Just two weeks ago, drivers of the BMW ActiveE fleet of electric test vehicles were delighted to see that their cars would have a second life.
BMW announced that it would redeploy 80 ActiveE electric cars to its DriveNow car-sharing program in San Francisco.
But then, yesterday, a photo appeared on Facebook that underscores the fate--sooner or later--of all low-volume electric cars in lease-only programs.
The photo posted by a member of a BMW ActiveE forum showed, very simply, eight ActiveE cars that had been crushed.
There were 16 altogether, he wrote, and he attributed the photo to a coworker who'd snapped it on California Route 91, east of Los Angeles.
For some historical context, we reached out to electric-car advocate Chelsea Sexton, a central figure in the documentary, Who Killed The Electric Car?
Crushed GM EV1s - Screenshot, Who Killed The Electric Car?Enlarge Photo
That movie included footage of dozens of crushed General Motors EV1 electric cars, which GM had taken back at the ends of their leases and destroyed--a decision that then-CEO Rick Wagoner later said was the worst one he ever made.
What happened to the ActiveE fleet "is standard industry practice for these types of programs, yes," said Sexton.
"Still, one would hope lessons had been learned" from the EV1 debacle, she added. Adverse publicity associated with its destruction of zero-emission cars much loved by their drivers later cost GM dearly in its efforts to portray itself as a socially responsible carmaker.
And, she said, the crushed BMW ActiveE cars bear eerie resemblances to what happened 10 years earlier.
"it's all very déjà vu," she said, "right down to the DriveNow promotion as a don't-look-behind-the-curtain distraction--recall GM touting EV1s being donated to museums and universities?--and VINs spray painted on the sides, allowing former drivers to identify their own cars."
To be fair, however, BMW used the ActiveE fleet as a testbed for the electric car it's now selling (not just leasing) in far greater numbers than either its MINI E or ActiveE population.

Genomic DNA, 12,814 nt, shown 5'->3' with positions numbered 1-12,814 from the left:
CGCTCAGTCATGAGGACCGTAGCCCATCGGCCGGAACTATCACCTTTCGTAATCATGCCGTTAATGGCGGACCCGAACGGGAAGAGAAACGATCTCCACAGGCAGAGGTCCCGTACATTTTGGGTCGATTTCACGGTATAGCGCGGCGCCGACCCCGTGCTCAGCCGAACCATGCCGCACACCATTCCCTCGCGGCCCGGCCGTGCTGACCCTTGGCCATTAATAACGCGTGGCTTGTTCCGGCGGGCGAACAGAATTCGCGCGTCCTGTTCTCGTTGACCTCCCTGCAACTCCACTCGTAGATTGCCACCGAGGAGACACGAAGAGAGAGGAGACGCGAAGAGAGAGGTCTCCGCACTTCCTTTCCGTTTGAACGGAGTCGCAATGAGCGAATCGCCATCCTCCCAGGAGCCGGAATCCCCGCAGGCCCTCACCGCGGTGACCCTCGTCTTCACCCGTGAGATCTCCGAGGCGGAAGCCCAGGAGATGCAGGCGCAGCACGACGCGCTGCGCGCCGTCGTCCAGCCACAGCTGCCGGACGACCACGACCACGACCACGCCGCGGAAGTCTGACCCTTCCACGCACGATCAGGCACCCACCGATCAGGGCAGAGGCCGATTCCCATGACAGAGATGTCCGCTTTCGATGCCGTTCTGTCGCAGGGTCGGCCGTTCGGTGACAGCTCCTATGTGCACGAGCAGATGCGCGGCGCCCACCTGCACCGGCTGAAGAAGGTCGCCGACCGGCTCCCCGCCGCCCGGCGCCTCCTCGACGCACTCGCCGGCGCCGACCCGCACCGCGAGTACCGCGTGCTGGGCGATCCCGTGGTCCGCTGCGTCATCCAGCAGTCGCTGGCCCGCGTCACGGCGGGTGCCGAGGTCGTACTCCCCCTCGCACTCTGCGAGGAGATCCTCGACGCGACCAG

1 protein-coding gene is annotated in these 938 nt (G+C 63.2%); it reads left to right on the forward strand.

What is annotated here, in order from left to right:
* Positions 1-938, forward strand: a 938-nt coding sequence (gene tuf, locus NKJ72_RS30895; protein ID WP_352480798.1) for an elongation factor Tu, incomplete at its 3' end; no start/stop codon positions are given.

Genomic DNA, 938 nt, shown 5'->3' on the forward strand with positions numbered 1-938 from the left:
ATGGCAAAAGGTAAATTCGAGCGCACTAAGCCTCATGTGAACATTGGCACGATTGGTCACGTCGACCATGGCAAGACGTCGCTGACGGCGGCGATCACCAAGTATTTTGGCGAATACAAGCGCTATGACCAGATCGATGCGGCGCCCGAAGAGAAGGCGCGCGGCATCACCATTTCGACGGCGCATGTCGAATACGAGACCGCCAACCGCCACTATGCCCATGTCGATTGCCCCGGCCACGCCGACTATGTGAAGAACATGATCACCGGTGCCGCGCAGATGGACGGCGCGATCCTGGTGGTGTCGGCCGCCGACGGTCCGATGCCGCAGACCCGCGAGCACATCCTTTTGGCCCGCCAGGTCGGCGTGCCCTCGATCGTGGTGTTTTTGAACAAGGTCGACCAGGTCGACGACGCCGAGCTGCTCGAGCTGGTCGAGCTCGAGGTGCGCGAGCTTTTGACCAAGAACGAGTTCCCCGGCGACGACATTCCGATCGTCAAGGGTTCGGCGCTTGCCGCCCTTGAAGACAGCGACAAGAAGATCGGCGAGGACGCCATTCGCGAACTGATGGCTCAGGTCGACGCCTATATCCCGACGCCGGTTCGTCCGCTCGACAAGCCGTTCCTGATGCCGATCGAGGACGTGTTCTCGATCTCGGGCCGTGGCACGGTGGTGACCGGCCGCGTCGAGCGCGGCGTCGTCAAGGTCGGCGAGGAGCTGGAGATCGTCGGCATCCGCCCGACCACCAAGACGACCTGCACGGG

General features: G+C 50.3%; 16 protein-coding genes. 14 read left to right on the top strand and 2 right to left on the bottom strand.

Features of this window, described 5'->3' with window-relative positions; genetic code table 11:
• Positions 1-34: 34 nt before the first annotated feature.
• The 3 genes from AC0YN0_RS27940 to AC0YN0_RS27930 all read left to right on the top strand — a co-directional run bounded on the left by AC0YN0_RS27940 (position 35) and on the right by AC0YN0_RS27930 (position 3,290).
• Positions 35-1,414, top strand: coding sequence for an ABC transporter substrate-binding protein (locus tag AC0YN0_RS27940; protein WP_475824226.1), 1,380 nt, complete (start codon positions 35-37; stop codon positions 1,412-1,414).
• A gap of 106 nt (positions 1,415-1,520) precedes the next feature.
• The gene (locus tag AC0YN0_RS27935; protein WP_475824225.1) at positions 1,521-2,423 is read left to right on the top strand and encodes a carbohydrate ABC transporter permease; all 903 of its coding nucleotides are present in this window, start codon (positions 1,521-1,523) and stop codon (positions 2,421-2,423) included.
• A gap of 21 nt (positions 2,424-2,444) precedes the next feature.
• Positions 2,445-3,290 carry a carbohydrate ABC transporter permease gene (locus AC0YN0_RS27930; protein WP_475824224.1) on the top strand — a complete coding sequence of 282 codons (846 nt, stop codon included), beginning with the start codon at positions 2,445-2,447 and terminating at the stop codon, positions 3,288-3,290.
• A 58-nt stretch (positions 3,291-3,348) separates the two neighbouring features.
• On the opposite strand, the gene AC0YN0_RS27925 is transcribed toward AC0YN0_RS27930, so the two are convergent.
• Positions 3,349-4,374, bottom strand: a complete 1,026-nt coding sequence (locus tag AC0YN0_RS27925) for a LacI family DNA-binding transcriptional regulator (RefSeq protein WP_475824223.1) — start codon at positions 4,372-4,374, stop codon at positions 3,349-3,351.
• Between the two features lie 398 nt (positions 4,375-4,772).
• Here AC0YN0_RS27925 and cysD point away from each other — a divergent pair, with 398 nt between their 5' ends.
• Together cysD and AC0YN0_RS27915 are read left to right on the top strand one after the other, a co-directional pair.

Mini E and BMW ActiveE electric cars, New Jersey, Dec 2011 (photos: Tom Moloughney)Enlarge Photo
That's the 2014 BMW i3, now on sale in both its battery-electric and range-extended versions. And many ActiveE drivers have in fact bought or leased BMW i3 cars, or will soon when their leases expire.
The largely happy drivers of the Honda Fit EV compliance car, however, have no known plug-in car from Honda to look forward to.
That company, along with Toyota, has reiterated its belief that hydrogen fuel-cell cars are the better zero-emission vehicle technology.
So to those few people who actually bought--not leased--their Chevy Spark EV, Fiat 500e, and Toyota RAV4 EV compliance cars, the photo above should underscore that unlike the ActiveE drivers, they can continue driving their electric cars as long as they like.
Meanwhile, Sexton concluded, "BMW should have been smarter about it."
[UPDATE: BMW spokesman Dave Buchko later released a statement to InsideEVs. While we can't reproduce the entire statement, it says in part:
As prototypes, the BMW ActiveEs may not be resold. Based on increasing demand, the most well-cared-for cars have been deployed to bolster the fleet of Drive Now, BMW’s car-sharing service in the San Francisco Bay Area, for a limited period.
The total number of BMW ActiveEs in the Drive Now Fleet totals 150. Some have also been returned to Munich for additional research markets.
Legal requirements make it impossible to keep these cars on the road in the U.S. indefinitely. Recycling of the vehicles locally is the most sustainably responsible means of handling the cars that are being taken out of service.
To read the entire statement, see the linked article.]